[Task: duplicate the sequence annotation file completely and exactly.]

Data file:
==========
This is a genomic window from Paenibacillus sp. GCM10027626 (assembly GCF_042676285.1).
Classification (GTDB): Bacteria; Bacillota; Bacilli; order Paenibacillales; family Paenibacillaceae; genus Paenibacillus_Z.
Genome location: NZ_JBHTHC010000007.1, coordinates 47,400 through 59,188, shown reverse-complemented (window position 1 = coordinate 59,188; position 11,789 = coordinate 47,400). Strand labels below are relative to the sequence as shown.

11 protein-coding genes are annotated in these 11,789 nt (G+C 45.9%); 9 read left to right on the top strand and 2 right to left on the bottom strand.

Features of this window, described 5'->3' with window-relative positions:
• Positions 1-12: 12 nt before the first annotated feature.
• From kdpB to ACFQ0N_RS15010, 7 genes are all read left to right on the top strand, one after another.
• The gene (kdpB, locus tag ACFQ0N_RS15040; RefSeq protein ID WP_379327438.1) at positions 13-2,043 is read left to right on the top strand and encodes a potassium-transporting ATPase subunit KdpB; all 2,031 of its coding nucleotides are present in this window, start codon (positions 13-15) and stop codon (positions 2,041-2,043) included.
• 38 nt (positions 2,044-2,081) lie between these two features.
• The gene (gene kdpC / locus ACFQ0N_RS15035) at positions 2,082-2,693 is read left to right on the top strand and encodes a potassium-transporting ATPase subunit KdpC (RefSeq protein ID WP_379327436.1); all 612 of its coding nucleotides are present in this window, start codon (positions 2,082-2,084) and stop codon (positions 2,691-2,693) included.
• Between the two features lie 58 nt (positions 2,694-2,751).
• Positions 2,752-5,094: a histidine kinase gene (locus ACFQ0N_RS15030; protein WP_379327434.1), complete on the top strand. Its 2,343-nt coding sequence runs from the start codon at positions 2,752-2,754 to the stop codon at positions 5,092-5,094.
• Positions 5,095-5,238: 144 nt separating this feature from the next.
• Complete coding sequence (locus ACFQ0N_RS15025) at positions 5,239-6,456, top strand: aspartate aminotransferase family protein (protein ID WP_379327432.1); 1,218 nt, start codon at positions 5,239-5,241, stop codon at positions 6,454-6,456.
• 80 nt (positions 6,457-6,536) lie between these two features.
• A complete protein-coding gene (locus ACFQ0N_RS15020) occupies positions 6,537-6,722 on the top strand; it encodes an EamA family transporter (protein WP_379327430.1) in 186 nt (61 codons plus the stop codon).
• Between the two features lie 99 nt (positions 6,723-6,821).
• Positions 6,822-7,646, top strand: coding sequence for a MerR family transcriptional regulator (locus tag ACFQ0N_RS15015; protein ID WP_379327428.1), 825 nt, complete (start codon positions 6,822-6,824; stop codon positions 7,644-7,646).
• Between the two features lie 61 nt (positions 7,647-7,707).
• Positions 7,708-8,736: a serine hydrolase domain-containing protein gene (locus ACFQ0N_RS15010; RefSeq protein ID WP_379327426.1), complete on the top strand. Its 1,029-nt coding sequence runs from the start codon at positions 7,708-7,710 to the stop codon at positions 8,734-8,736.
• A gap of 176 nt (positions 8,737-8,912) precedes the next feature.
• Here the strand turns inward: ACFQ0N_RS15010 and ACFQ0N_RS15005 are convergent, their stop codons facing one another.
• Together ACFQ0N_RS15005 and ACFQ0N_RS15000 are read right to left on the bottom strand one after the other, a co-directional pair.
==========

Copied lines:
This is a genomic window from Paenibacillus sp. GCM10027626 (assembly GCF_042676285.1).
Classification (GTDB): Bacteria; Bacillota; Bacilli; order Paenibacillales; family Paenibacillaceae; genus Paenibacillus_Z.
Genome location: NZ_JBHTHC010000007.1, coordinates 47,400 through 59,188, shown reverse-complemented (window position 1 = coordinate 59,188; position 11,789 = coordinate 47,400). Strand labels below are relative to the sequence as shown.

11 protein-coding genes are annotated in these 11,789 nt (G+C 45.9%); 9 read left to right on the top strand and 2 right to left on the bottom strand.

Features of this window, described 5'->3' with window-relative positions:
• Positions 1-12: 12 nt before the first annotated feature.
• From kdpB to ACFQ0N_RS15010, 7 genes are all read left to right on the top strand, one after another.
• The gene (kdpB, locus tag ACFQ0N_RS15040; RefSeq protein ID WP_379327438.1) at positions 13-2,043 is read left to right on the top strand and encodes a potassium-transporting ATPase subunit KdpB; all 2,031 of its coding nucleotides are present in this window, start codon (positions 13-15) and stop codon (positions 2,041-2,043) included.
• 38 nt (positions 2,044-2,081) lie between these two features.
• The gene (gene kdpC / locus ACFQ0N_RS15035) at positions 2,082-2,693 is read left to right on the top strand and encodes a potassium-transporting ATPase subunit KdpC (RefSeq protein ID WP_379327436.1); all 612 of its coding nucleotides are present in this window, start codon (positions 2,082-2,084) and stop codon (positions 2,691-2,693) included.
• Between the two features lie 58 nt (positions 2,694-2,751).
• Positions 2,752-5,094: a histidine kinase gene (locus ACFQ0N_RS15030; protein WP_379327434.1), complete on the top strand. Its 2,343-nt coding sequence runs from the start codon at positions 2,752-2,754 to the stop codon at positions 5,092-5,094.
• Positions 5,095-5,238: 144 nt separating this feature from the next.
• Complete coding sequence (locus ACFQ0N_RS15025) at positions 5,239-6,456, top strand: aspartate aminotransferase family protein (protein ID WP_379327432.1); 1,218 nt, start codon at positions 5,239-5,241, stop codon at positions 6,454-6,456.
• 80 nt (positions 6,457-6,536) lie between these two features.
• A complete protein-coding gene (locus ACFQ0N_RS15020) occupies positions 6,537-6,722 on the top strand; it encodes an EamA family transporter (protein WP_379327430.1) in 186 nt (61 codons plus the stop codon).
• Between the two features lie 99 nt (positions 6,723-6,821).
• Positions 6,822-7,646, top strand: coding sequence for a MerR family transcriptional regulator (locus tag ACFQ0N_RS15015; protein ID WP_379327428.1), 825 nt, complete (start codon positions 6,822-6,824; stop codon positions 7,644-7,646).
• Between the two features lie 61 nt (positions 7,647-7,707).
• Positions 7,708-8,736: a serine hydrolase domain-containing protein gene (locus ACFQ0N_RS15010; RefSeq protein ID WP_379327426.1), complete on the top strand. Its 1,029-nt coding sequence runs from the start codon at positions 7,708-7,710 to the stop codon at positions 8,734-8,736.
• A gap of 176 nt (positions 8,737-8,912) precedes the next feature.
• Here the strand turns inward: ACFQ0N_RS15010 and ACFQ0N_RS15005 are convergent, their stop codons facing one another.
• Together ACFQ0N_RS15005 and ACFQ0N_RS15000 are read right to left on the bottom strand one after the other, a co-directional pair.